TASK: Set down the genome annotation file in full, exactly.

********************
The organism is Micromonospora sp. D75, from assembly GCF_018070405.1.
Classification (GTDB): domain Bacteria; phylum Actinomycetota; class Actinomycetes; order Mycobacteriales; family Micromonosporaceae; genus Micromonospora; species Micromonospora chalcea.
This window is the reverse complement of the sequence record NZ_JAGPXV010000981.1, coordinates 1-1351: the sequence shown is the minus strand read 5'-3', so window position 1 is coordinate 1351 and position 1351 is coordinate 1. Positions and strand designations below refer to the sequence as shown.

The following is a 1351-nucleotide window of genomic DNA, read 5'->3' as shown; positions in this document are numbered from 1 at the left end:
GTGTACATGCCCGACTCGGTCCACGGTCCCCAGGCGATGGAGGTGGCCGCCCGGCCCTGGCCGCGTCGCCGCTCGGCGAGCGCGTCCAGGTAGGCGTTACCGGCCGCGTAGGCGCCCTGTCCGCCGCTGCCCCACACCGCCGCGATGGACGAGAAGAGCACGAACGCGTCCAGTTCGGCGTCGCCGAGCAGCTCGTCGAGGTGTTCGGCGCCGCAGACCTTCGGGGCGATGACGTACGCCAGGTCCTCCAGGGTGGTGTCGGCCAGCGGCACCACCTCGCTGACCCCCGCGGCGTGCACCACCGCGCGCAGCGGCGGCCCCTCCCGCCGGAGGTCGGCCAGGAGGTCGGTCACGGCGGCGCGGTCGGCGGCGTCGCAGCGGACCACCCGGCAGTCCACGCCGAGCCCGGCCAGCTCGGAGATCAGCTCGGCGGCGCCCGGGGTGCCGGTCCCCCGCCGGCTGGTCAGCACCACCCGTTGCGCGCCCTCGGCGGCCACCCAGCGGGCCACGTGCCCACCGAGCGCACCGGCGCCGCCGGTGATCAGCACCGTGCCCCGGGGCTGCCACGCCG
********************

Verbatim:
The organism is Micromonospora sp. D75, from assembly GCF_018070405.1.
Classification (GTDB): domain Bacteria; phylum Actinomycetota; class Actinomycetes; order Mycobacteriales; family Micromonosporaceae; genus Micromonospora; species Micromonospora chalcea.
This window is the reverse complement of the sequence record NZ_JAGPXV010000981.1, coordinates 1-1351: the sequence shown is the minus strand read 5'-3', so window position 1 is coordinate 1351 and position 1351 is coordinate 1. Positions and strand designations below refer to the sequence as shown.

The following is a 1351-nucleotide window of genomic DNA, read 5'->3' as shown; positions in this document are numbered from 1 at the left end:
GTGTACATGCCCGACTCGGTCCACGGTCCCCAGGCGATGGAGGTGGCCGCCCGGCCCTGGCCGCGTCGCCGCTCGGCGAGCGCGTCCAGGTAGGCGTTACCGGCCGCGTAGGCGCCCTGTCCGCCGCTGCCCCACACCGCCGCGATGGACGAGAAGAGCACGAACGCGTCCAGTTCGGCGTCGCCGAGCAGCTCGTCGAGGTGTTCGGCGCCGCAGACCTTCGGGGCGATGACGTACGCCAGGTCCTCCAGGGTGGTGTCGGCCAGCGGCACCACCTCGCTGACCCCCGCGGCGTGCACCACCGCGCGCAGCGGCGGCCCCTCCCGCCGGAGGTCGGCCAGGAGGTCGGTCACGGCGGCGCGGTCGGCGGCGTCGCAGCGGACCACCCGGCAGTCCACGCCGAGCCCGGCCAGCTCGGAGATCAGCTCGGCGGCGCCCGGGGTGCCGGTCCCCCGCCGGCTGGTCAGCACCACCCGTTGCGCGCCCTCGGCGGCCACCCAGCGGGCCACGTGCCCACCGAGCGCACCGGCGCCGCCGGTGATCAGCACCGTGCCCCGGGGCTGCCACGCCG